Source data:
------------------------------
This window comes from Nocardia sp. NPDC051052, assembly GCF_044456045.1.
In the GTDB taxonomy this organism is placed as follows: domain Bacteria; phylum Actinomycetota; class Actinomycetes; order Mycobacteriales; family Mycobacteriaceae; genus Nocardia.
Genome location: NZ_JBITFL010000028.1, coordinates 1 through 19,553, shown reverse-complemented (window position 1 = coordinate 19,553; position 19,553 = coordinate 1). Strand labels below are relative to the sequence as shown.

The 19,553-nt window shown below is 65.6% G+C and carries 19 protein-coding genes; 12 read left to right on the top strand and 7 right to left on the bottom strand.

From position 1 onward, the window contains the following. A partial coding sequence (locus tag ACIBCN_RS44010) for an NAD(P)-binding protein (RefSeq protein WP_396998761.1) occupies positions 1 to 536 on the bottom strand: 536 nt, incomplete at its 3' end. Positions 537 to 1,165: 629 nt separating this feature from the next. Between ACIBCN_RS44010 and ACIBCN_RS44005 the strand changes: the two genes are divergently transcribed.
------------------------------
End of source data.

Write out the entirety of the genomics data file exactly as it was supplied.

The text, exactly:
This window comes from Nocardia sp. NPDC051052, assembly GCF_044456045.1.
In the GTDB taxonomy this organism is placed as follows: domain Bacteria; phylum Actinomycetota; class Actinomycetes; order Mycobacteriales; family Mycobacteriaceae; genus Nocardia.
Genome location: NZ_JBITFL010000028.1, coordinates 1 through 19,553, shown reverse-complemented (window position 1 = coordinate 19,553; position 19,553 = coordinate 1). Strand labels below are relative to the sequence as shown.

The 19,553-nt window shown below is 65.6% G+C and carries 19 protein-coding genes; 12 read left to right on the top strand and 7 right to left on the bottom strand.

From position 1 onward, the window contains the following. A partial coding sequence (locus tag ACIBCN_RS44010) for an NAD(P)-binding protein (RefSeq protein WP_396998761.1) occupies positions 1 to 536 on the bottom strand: 536 nt, incomplete at its 3' end. Positions 537 to 1,165: 629 nt separating this feature from the next. Between ACIBCN_RS44010 and ACIBCN_RS44005 the strand changes: the two genes are divergently transcribed.